The paper provides evidence that certainty about climate change is not justified.
Here is the paper's Summary.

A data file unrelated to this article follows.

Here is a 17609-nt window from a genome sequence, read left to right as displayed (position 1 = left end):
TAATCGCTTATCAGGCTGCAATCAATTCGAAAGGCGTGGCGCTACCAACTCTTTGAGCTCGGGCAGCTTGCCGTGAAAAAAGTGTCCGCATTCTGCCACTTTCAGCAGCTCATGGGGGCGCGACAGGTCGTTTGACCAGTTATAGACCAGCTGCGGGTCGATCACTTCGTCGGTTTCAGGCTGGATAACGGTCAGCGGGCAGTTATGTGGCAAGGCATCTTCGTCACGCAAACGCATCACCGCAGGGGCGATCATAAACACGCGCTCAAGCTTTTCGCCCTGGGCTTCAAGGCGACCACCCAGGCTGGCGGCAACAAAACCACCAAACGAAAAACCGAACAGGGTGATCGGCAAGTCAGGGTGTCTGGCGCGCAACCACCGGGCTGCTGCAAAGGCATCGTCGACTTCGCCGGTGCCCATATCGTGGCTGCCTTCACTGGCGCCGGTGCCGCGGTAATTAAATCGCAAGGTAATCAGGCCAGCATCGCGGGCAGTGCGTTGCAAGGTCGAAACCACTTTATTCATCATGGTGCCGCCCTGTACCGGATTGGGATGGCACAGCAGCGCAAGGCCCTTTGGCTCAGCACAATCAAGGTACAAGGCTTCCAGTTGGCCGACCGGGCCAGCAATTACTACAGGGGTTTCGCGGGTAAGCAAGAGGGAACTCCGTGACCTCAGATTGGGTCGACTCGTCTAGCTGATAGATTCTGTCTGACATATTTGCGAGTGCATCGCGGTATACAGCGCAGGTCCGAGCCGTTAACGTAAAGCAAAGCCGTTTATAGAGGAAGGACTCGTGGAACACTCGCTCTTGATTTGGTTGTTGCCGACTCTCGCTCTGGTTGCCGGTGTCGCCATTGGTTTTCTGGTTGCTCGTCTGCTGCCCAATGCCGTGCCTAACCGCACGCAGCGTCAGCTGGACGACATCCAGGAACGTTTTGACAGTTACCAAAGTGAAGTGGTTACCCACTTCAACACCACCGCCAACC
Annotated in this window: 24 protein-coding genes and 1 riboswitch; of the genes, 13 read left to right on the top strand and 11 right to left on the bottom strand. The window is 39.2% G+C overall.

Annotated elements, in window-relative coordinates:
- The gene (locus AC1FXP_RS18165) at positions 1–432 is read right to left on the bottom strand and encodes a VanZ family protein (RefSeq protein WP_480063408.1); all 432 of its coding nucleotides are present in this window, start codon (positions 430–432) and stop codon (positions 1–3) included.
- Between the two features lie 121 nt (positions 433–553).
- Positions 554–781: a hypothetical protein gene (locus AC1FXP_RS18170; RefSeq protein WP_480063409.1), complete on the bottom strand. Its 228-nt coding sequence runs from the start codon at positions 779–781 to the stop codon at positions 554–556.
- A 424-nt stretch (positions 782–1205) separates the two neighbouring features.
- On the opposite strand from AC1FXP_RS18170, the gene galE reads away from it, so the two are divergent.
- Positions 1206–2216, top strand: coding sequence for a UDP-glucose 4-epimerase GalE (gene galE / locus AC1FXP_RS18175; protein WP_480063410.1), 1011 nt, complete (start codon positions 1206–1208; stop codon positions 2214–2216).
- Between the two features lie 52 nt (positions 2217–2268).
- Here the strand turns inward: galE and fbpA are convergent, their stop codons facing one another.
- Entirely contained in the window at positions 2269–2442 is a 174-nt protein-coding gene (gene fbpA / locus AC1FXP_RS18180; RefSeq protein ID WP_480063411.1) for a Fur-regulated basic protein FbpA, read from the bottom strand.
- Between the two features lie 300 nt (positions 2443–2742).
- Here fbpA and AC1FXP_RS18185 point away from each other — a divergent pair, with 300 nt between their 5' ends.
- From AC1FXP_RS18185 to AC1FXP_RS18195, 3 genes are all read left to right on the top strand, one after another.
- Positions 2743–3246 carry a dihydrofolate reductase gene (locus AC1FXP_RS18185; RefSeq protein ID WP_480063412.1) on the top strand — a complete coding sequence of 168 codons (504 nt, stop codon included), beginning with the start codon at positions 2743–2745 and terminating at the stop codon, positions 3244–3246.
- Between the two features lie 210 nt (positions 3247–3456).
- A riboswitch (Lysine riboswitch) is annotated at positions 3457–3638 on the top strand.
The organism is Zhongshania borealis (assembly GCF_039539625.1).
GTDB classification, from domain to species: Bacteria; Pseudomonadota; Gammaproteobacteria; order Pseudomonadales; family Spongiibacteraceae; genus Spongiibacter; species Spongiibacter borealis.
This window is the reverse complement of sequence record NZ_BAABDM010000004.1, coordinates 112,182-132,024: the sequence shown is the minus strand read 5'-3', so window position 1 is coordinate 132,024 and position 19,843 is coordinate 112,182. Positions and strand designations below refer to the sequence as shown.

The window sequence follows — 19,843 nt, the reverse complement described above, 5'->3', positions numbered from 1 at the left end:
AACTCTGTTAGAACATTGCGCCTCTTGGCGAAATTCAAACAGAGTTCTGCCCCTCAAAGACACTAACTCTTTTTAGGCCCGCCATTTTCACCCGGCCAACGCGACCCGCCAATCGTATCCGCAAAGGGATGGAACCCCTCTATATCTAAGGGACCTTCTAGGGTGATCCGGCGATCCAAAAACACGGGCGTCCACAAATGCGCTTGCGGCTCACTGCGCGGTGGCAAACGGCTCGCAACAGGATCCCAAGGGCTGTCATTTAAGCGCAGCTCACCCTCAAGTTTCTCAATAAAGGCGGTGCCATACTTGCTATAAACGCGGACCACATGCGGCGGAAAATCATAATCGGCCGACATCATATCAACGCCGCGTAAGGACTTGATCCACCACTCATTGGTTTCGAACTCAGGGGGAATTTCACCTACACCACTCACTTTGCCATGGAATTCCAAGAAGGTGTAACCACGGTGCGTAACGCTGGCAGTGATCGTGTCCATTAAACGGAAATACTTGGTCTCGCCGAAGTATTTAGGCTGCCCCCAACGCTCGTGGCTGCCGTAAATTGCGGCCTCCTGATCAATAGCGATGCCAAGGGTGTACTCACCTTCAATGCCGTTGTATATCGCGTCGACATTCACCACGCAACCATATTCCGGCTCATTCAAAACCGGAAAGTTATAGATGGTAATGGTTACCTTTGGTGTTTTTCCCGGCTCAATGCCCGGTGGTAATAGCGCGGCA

We have tested the proposition that greenhouse model simulations and trend observations can be reconciled. Our conclusion is that the present evidence, with the application of a robust statistical test, supports rejection of this proposition. (The use of tropical tropospheric temperature trends as a metric for this test is important, as this region represents the CEL and provides a clear signature of the trajectory of the climate system under enhanced greenhouse forcing.) On the whole, the evidence indicates that model trends in the troposphere are very likely inconsistent with observations that indicate that, since 1979, there is no signiﬁcant long-term ampliﬁcation factor relative to the surface. If these results continue to be supported, then future projections of temperature change, as depicted in the present suite of climate models, are likely too high. In summary, the debate in this ﬁeld revolves around the idea of discrepancy in surface and tropospheric trends in the tropics where vertical convection dominates heat transfer. Models are very consistent, as this article demonstrates, in showing a signiﬁcant difference between surface and tropospheric trends, with tropospheric temperature trends warming faster than the surface. What is new in this article is the determination of a very robust estimate of the magnitude of the model trends at each atmospheric layer. These are compared with several equally robust updated estimates of trends from observations which disagree with trends from the models. The last 25 years constitute a period of more complete and accurate observations and more realistic modelling efforts. Yet the models are seen to disagree with the observations. We suggest, therefore, that projections of future climate based on these models be viewed with much caution.